Cannibals, Sundaes, and Cursed Monks, Oh My

student-profile


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Name: Mark Turner
Age:
20
Year:
Sophomore
From:
Fredericksburg, VA
Major: History
Hobbies: Spending time outdoors, chilling with friends during this awesome time in my life as a young adult, and running.
What is your favorite class or professor?
History is my favorite subject here at Christendom and Dr. Adam Schwartz's HIST 202 course has been amazing. It has helped me see the relation of my English and Political Science classes within the historical context of the early-modern to modern (1750-2000 A.D.) time we are studying.
What extra-curricular activities do you participate in? I am a member of the Student Activities Council (SAC), Students for Life, Manager of Sacred Grounds Coffee Shop, and play intramural sports and varsity soccer.
What's your favorite thing about Christendom? The formation is my favorite thing about Christendom. Learning the ability to relate and communicate with others intelligently, grow in one's faith, and be surrounded by amazing people constantly who help you to strive for wisdom, truth, and beauty. This formation will be invaluable when I leave Christendom and enter the working world. The opportunities that one has here to train oneself to be the light of Christ to the world is an essential aspect of every Christian who wants to actively live in the world and spread the Truth of Christ.
Why did you choose Christendom? I originally was convinced to come to Christendom by my mom. I wanted to start at a strong Catholic College but I did not know if Christendom was the right place. I don't think that I could have made a better decision than to have come here.
What surprises you the most about Christendom? The opportunities we have to let our talents and gifts really be implemented for the betterment of society are surprising. I am still amazed at the number of things that a student can participate in if they prioritize and plan. It is a great problem to have - too many good things offered to keep you out of trouble!
What are your plans after graduation?
I am considering either Physical Therapy or business school and, in either field, the ethical, moral and spiritual training I am receiving here at Christendom will assist me.




student-life



Swing 'n Sundaes Dance Competition Great Success

On Sunday evening, students filled the Commons to watch the Swing 'n Sundaes swing dance competition. Four talented couples competed and, all four performed fantastic routines that aroused a lot of cheers and gasps from the appreciative audience. Dr. Cuddeback, Dr. Flippen, and Dr. Poterack acted as judges for the event. Senior-junior duo Theresa Lamirande and James Ciskanik snatched first place with a perfectly coordinated dance. Coming in second were Freshmen Maribel Lopez and Nate Harrington, whose acrobatic routine astounded everyone. Sophomore Andre Moreau teamed up with freshman Sarah Furth to give a delightful, energetic performance, and Freshmen Robert Johnson and Cecily Lowe took an Honorable Mention for their elegant dance.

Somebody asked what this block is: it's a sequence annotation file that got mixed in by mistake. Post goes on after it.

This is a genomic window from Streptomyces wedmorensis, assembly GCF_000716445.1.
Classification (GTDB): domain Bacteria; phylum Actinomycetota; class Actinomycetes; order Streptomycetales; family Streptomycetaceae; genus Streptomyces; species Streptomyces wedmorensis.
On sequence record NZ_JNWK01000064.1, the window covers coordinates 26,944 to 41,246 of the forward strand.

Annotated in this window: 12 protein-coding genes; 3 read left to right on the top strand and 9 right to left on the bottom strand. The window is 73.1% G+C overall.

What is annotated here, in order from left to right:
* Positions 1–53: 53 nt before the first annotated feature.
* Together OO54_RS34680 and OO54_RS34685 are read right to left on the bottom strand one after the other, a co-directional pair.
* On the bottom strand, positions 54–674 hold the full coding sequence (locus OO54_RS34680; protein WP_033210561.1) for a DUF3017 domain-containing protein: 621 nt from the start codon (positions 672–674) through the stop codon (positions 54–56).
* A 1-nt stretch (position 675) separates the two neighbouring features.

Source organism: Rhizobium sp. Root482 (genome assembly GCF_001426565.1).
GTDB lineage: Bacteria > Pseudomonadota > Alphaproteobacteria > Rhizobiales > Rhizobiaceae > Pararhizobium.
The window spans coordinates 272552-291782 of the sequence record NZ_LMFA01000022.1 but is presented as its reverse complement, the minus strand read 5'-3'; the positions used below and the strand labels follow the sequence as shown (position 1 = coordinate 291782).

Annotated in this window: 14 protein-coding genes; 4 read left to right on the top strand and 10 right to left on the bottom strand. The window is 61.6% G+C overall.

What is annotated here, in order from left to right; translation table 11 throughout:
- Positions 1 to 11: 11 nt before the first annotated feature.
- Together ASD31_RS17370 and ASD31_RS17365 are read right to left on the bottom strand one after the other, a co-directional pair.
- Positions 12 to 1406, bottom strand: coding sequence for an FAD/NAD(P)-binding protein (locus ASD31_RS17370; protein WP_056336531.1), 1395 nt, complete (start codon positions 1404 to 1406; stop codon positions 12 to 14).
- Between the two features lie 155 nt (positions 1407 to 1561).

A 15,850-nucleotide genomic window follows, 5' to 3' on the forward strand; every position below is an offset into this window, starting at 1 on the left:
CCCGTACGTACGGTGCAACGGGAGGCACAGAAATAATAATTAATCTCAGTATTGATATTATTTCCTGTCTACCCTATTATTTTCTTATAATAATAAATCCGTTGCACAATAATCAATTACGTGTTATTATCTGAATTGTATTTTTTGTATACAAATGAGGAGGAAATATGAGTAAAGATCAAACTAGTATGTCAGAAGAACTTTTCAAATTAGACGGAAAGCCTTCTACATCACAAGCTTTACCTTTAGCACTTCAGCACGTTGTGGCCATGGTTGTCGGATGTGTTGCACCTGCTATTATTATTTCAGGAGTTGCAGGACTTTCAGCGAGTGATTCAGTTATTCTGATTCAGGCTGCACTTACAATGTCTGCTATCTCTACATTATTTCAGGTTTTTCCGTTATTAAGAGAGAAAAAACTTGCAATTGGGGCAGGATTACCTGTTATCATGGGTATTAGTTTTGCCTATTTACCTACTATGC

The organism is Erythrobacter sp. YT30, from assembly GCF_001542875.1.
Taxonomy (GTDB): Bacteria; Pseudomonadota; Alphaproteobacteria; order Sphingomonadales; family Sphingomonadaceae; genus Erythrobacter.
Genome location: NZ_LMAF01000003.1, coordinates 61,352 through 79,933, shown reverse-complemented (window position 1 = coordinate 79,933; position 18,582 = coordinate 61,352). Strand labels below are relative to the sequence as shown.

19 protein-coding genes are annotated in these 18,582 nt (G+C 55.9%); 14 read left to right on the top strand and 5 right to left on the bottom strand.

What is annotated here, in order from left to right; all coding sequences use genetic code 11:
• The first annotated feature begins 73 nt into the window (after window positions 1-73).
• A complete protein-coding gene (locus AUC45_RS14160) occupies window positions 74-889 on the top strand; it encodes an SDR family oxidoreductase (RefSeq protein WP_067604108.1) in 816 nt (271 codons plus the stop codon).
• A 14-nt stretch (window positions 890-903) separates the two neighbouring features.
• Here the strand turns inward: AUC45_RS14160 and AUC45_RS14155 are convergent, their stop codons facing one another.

After the competition, participants and attendants enjoyed the usual treat of ice cream sundaes. Couples then took to the floor for some fun, free-style swing dancing, inspired after all the great performances they’d seen. Swing 'n Sundaes is a student run group, with Freshman Catherine McFadden as President and Associate Director of Admissions Zac Inman as Moderator, which provides the students with the opportunity to learn how to swing dance and to have more opportunities to swing dance on campus. All students are welcome to attend the Swing 'n Sundaes events throughout the year.

Below is a video of the winning couple, James Ciskanik and Theresa Lamirande. Enjoy!





Even the Cannibals Enjoyed Mystery Dinner Theater

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Last weekend, the Senior Class of 2013 presented the annual Mystery Dinner Theater, a mystery play put on by the students in order to raise money for the senior class gift. Combined with a delicious dinner, the play always involves interaction of the players with the audience, so the audience can gain clues about who the killer might be, and then turn in their guess for a chance to win a prize of $200. This year’s play was written by Senior Eric Maschue and Junior Katie Shannon, and was highly successful as always, raising over $6,000 for the senior class.

A number of students really thought that this year's production was the best they had seen years. The play, entitled "Murder Island," took place at a small island hotel. The play included such dynamic characters as a senator and his wife, cannibals, a rich entrepreneur, business men, a lucky Irishman, and a redneck detective. Throughout the night, the brilliance of the script had the audience in fits of laughter, as the story unfolded, and revealed to all the guilty party. Viewers went home happy and full, satisfied with the money they had spent on a night of great entertainment and cuisine.

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The locals get a little restless.

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These two servants have big motives for killing someone.

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Lucky Irishman gets out of a life-threatening situation.